Ludwig has a long history of pioneering cancer discoveries. Today, Ludwig scientists around the world are collaborating on new projects, and on ways to move breakthroughs toward the ultimate goal of patient benefit. These are some of the novel ways Ludwig researchers have teamed up to advance our understanding and control of cancer.

Serving up cancer cells

Irving Weissman, Ludwig Stanford

Irving Weissman is wary of the pitfalls of drug development.

Over decades of research, the Ludwig Stanford director has launched three biotechnology companies, and has set up many partnerships with large pharmaceutical firms. These are often the only ways to move products through the expensive clinical trial process. The experience has changed Weissman’s mind about how best to get major discoveries to the clinic. All too often, he says, promising therapies are shelved at early stages because of business decisions. And he is determined not to let that happen to his latest endeavor. Weissman and his colleagues aim to hold onto this latest project longer, proving its worth before seeking the appropriate venue for clinical and commercial application.

Weissman’s team has developed a therapeutic antibody against a key protein found on the surface of essentially all tumor cells, CD47, and is preparing it for human studies. After years of labor, including readying paperwork and lining up patients, human studies are set to begin this summer at Stanford. The researchers will examine the safety and appropriate dosage of the antibody therapy against a variety of solid tumors. This will be followed by a similar trial for acute myeloid leukemia centered at the University of Oxford. If all goes as planned and hoped, the antibody will be tested against a broad spectrum of cancers in more advanced trials.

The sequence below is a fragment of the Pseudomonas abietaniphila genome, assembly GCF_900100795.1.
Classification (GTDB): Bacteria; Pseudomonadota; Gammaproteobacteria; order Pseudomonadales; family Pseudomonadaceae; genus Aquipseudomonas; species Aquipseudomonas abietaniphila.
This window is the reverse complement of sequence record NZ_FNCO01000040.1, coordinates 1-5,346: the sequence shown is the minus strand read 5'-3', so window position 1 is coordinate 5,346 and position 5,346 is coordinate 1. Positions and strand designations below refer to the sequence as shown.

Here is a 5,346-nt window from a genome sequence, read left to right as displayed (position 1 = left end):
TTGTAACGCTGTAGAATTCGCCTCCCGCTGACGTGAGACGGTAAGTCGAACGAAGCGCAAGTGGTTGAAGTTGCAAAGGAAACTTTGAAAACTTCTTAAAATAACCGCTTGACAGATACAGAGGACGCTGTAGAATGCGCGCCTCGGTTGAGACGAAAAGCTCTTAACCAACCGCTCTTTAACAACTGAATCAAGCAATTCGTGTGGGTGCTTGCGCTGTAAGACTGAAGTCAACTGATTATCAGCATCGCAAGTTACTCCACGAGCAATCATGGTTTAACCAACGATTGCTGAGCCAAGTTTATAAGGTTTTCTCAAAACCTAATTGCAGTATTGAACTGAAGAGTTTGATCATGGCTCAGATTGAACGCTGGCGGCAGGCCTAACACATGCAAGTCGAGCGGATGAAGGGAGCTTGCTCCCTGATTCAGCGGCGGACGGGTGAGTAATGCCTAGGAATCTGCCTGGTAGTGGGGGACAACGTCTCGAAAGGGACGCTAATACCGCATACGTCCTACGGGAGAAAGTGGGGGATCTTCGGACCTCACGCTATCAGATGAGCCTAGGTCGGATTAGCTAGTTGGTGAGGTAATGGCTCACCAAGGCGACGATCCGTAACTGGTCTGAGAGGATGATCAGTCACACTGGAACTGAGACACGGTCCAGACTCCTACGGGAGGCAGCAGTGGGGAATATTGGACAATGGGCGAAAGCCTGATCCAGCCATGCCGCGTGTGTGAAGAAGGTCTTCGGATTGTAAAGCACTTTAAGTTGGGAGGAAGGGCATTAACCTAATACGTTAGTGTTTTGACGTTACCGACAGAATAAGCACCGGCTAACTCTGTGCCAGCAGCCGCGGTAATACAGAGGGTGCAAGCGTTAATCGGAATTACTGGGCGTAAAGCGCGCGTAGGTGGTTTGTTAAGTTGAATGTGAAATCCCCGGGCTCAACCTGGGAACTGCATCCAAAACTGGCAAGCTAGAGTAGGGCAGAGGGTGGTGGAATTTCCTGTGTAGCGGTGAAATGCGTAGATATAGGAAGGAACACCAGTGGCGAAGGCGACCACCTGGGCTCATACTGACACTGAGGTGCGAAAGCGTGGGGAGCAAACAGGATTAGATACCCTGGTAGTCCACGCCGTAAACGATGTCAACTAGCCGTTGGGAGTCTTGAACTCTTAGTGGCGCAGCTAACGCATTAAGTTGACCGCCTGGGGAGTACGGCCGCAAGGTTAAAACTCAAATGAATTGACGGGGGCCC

In addition to tapping Weissman’s extensive experience in launching biotech firms, the project bridges his three primary domains of scientific expertise: stem cells, cancer and immunology. Last year his team also made strides with basic research studies that could refine the therapeutic targeting of CD47 and create opportunities for new therapeutic candidates down the line.

Road to immunotherapy
CD47 first caught Weissman’s interest when his team found that it coated the surface of cells they had been studying for years, stem cells in the blood and bone marrow that give rise to leukemia. Intrigued, the researchers investigated how widespread the phenomenon might be.

We found that it is highly expressed in every type of cancer we examined,” says Weissman.

CD47, it turns out, is critical to tumor survival. It tells macrophages, immune cells that patrol the body and engulf diseased cells, to cease and desist. “Every cancer cell seems to transmit this ‘don’t eat me’ signal to help it avoid elimination by macrophages,” Weissman says.

Weissman and his colleagues have tested their antibody against CD47 in immune-deficient mice bearing transplanted tumors taken directly from patients, and found that it blocks the “don’t eat me” signal. As a result, macrophages consume cancer cells, dramatically reducing tumor size. What’s more, the anti-CD47 antibodies synergize with therapeutic antibodies such as rituximab, which is used to treat certain blood cancers. This synergy, the team found, leads to the complete elimination of most human tumors in these mice, and the elimination of all metastastic tumors evaluated so far.

Honing the approach